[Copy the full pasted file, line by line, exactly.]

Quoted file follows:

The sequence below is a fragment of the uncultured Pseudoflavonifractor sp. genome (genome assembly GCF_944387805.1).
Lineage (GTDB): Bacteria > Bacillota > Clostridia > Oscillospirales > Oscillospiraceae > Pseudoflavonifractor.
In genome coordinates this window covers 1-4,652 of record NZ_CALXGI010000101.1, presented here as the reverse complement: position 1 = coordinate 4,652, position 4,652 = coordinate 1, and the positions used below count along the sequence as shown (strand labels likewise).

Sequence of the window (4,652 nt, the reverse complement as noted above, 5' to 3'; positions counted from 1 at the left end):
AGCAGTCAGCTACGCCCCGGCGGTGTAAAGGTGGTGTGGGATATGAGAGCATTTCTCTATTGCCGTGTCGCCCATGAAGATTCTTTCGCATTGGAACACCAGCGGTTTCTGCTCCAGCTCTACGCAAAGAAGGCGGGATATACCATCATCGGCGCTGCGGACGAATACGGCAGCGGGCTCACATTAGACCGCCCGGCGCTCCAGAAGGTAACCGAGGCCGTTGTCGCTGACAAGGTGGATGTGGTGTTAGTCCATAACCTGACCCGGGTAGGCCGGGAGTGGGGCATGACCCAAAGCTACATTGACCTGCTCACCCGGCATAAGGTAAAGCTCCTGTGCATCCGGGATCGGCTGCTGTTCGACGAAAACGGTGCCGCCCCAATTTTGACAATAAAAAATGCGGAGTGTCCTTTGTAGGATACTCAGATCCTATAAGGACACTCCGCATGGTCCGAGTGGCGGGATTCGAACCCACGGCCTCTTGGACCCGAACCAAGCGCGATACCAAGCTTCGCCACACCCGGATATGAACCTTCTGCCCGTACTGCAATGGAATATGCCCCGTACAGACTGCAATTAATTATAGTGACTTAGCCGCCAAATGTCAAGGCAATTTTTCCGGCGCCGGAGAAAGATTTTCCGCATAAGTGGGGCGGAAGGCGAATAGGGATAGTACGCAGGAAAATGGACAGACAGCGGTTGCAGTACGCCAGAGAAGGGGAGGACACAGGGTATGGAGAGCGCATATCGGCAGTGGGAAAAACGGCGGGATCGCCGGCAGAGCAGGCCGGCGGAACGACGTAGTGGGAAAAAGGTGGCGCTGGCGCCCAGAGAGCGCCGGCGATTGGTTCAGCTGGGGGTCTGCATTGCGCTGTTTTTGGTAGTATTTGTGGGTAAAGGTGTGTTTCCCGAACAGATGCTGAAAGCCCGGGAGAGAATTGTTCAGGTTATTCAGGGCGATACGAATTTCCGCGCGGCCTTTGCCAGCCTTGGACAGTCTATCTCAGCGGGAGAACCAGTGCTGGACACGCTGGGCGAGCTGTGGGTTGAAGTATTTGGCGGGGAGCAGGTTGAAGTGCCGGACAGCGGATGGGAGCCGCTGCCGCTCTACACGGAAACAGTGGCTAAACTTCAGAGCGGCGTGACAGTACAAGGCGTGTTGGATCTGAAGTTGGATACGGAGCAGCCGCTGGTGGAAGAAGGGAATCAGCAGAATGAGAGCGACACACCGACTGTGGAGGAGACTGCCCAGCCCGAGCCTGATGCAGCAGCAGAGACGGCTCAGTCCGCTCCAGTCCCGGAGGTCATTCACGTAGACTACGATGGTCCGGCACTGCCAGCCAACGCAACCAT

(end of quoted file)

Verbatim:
The sequence below is a fragment of the uncultured Pseudoflavonifractor sp. genome (genome assembly GCF_944387805.1).
Lineage (GTDB): Bacteria > Bacillota > Clostridia > Oscillospirales > Oscillospiraceae > Pseudoflavonifractor.
In genome coordinates this window covers 1-4,652 of record NZ_CALXGI010000101.1, presented here as the reverse complement: position 1 = coordinate 4,652, position 4,652 = coordinate 1, and the positions used below count along the sequence as shown (strand labels likewise).

Sequence of the window (4,652 nt, the reverse complement as noted above, 5' to 3'; positions counted from 1 at the left end):
AGCAGTCAGCTACGCCCCGGCGGTGTAAAGGTGGTGTGGGATATGAGAGCATTTCTCTATTGCCGTGTCGCCCATGAAGATTCTTTCGCATTGGAACACCAGCGGTTTCTGCTCCAGCTCTACGCAAAGAAGGCGGGATATACCATCATCGGCGCTGCGGACGAATACGGCAGCGGGCTCACATTAGACCGCCCGGCGCTCCAGAAGGTAACCGAGGCCGTTGTCGCTGACAAGGTGGATGTGGTGTTAGTCCATAACCTGACCCGGGTAGGCCGGGAGTGGGGCATGACCCAAAGCTACATTGACCTGCTCACCCGGCATAAGGTAAAGCTCCTGTGCATCCGGGATCGGCTGCTGTTCGACGAAAACGGTGCCGCCCCAATTTTGACAATAAAAAATGCGGAGTGTCCTTTGTAGGATACTCAGATCCTATAAGGACACTCCGCATGGTCCGAGTGGCGGGATTCGAACCCACGGCCTCTTGGACCCGAACCAAGCGCGATACCAAGCTTCGCCACACCCGGATATGAACCTTCTGCCCGTACTGCAATGGAATATGCCCCGTACAGACTGCAATTAATTATAGTGACTTAGCCGCCAAATGTCAAGGCAATTTTTCCGGCGCCGGAGAAAGATTTTCCGCATAAGTGGGGCGGAAGGCGAATAGGGATAGTACGCAGGAAAATGGACAGACAGCGGTTGCAGTACGCCAGAGAAGGGGAGGACACAGGGTATGGAGAGCGCATATCGGCAGTGGGAAAAACGGCGGGATCGCCGGCAGAGCAGGCCGGCGGAACGACGTAGTGGGAAAAAGGTGGCGCTGGCGCCCAGAGAGCGCCGGCGATTGGTTCAGCTGGGGGTCTGCATTGCGCTGTTTTTGGTAGTATTTGTGGGTAAAGGTGTGTTTCCCGAACAGATGCTGAAAGCCCGGGAGAGAATTGTTCAGGTTATTCAGGGCGATACGAATTTCCGCGCGGCCTTTGCCAGCCTTGGACAGTCTATCTCAGCGGGAGAACCAGTGCTGGACACGCTGGGCGAGCTGTGGGTTGAAGTATTTGGCGGGGAGCAGGTTGAAGTGCCGGACAGCGGATGGGAGCCGCTGCCGCTCTACACGGAAACAGTGGCTAAACTTCAGAGCGGCGTGACAGTACAAGGCGTGTTGGATCTGAAGTTGGATACGGAGCAGCCGCTGGTGGAAGAAGGGAATCAGCAGAATGAGAGCGACACACCGACTGTGGAGGAGACTGCCCAGCCCGAGCCTGATGCAGCAGCAGAGACGGCTCAGTCCGCTCCAGTCCCGGAGGTCATTCACGTAGACTACGATGGTCCGGCACTGCCAGCCAACGCAACCAT